Mr Corbyn makes no secret of where his true sympathies lie. (Photo by Anthony Devlin/Getty Images)
With the British general election now well underway, Britain's allies need to give serious consideration about how they would deal with Jeremy Corbyn, the Labour party's hard left candidate, in the event of him becoming prime minister.
The prospect of Mr Corbyn entering Downing Street is of particular concern for the US given the current level of close cooperation that currently exists between Washington and London, especially regarding national security issues.
As one highly influential American security source told me earlier this week, "A Corbyn government would not just be a disaster for Britain. It would be a disaster for the US and other Western allies who work closely with London on a whole range of global security issues."
One of the pillars of the so-called "special relationship" between London and Washington, for example, are the close ties they share on military and intelligence cooperation. Britain's nuclear deterrent relies heavily on American technology to enable the Royal Navy's fleet of specially-adapted submarines to fire Trident missiles armed with nuclear warheads.
It is a similar picture on the intelligence-sharing front, where the close level of cooperation between the American and British intelligence services forms the bedrock of the elite Five Eyes intelligence network, with Canada, Australia and New Zealand being the other members of an alliance that was originally established during the Second World War.
Consequently, serious questions are now being asked in Washington and other key Western capitals about the likely implications of a Corbyn victory in next month's general election and whether, with the Labour leader resident in Downing Street, they will be able to maintain the same level of military and intelligence-sharing cooperation.
By far the most likely casualty of a Corbyn government would be the Five Eyes intelligence-sharing network, where there is a strong likelihood that other member states of the alliance will be deeply reluctant to share highly sensitive material with a British prime minister who has spent his entire political career openly associating with regimes and groups that are utterly hostile to the West and its allies.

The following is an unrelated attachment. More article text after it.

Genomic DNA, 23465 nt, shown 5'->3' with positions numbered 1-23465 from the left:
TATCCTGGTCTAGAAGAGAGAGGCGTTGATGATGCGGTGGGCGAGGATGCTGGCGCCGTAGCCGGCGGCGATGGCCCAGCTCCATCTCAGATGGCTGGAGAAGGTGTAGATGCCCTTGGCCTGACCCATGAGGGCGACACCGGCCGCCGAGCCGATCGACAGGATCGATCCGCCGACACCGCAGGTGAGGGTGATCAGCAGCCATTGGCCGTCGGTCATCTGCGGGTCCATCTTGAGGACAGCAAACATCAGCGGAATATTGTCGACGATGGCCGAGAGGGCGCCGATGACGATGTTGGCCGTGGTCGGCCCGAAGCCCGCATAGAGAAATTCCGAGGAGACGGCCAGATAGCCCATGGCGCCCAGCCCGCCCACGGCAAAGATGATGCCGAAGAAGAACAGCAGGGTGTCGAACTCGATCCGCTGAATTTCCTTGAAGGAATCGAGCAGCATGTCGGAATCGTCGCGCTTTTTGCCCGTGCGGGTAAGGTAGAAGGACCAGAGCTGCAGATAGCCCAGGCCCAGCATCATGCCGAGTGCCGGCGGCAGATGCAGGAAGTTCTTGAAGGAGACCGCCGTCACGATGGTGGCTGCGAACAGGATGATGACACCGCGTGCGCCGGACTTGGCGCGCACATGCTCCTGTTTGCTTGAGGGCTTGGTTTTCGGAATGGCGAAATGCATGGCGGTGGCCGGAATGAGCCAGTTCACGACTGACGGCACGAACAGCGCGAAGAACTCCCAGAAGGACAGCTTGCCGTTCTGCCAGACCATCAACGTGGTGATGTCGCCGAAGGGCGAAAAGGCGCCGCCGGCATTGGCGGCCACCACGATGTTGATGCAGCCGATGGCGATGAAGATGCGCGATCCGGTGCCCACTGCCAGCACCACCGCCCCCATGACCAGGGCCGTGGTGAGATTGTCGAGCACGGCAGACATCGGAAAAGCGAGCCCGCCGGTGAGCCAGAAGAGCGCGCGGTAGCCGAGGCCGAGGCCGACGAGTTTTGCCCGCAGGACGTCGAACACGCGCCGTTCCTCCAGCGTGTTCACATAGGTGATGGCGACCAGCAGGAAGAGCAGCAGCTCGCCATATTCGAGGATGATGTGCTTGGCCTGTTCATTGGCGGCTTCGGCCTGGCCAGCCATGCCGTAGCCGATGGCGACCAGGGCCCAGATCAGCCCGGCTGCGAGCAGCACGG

From supporting the IRA at the height of its campaign to kill and maim British troops in Northern Ireland and Britain to, more recently, associating with Islamist terror groups sucj as Hamas and Hezbollah, Mr Corbyn makes no secret of where his true sympathies lie.
It is a similar picture with regard to the Labour leader's global vision. At the heart of his hard Left approach to foreign policy lies a deep hatred for the US and its role in safeguarding the interests of the Western democracies. Thus Mr Corbyn's instinct is to be more sympathetic to the views of Russia, Iran, North Korea and the Assad regime in Syria than Britain's long-standing allies in Washington and Europe.
Mr Corbyn's high regard for the ayatollahs even resulted in his undertaking the controversial role of being a contributor for Press TV, the Iranian-run propaganda channel, where he was paid the equivalent of around $30,000 until the channel was banned by British regulators for its part in filming the detention and torture of an Iranian journalist. MoreoverMr Corbyn has never apologised for his association with the broadcaster, and claiming his appearances over three years allowed him to raise "a number of important human rights issues".
Another example of Mr Corbyn's pro-Iranian bias can be seen in his frequent public association with members of Hezbollah. In a speech made to the British-based Stop the War Coalition, he called members of Hezbollah and Hamas "friends". Consequently there can be little doubt that, in the disastrous event that he becomes Britain's next prime minister, he would insist that Britain pursue a far more sympathetic approach to Tehran.
Another area of concern for Britain's allies would be Mr Corbyn's close association with other Islamist groups such as the Muslim Brotherhood and Hamas. Mr Corbyn has appeared at a number of rallies with Hamas leaders, and his pro-Islamist sympathies were revealed again earlier this week when, speaking on the campaign trail, he criticised the Trump administration's recent special forces operation that resulted in the death of ISIS leader Abu Bakr al-Baghdadi, claiming that the US should have made more of an effort to take him alive.
The possibility, therefore, that Mr Corbyn could be Britain's next prime minister needs to be given serious consideration by the US and other allies. The presence of a hard-Left leader in Downing Street could have serious implications for the future well-being of the Western alliance.
Con Coughlin is the Telegraph's Defence and Foreign Affairs Editor and a Distinguished Senior Fellow at Gatestone Institute.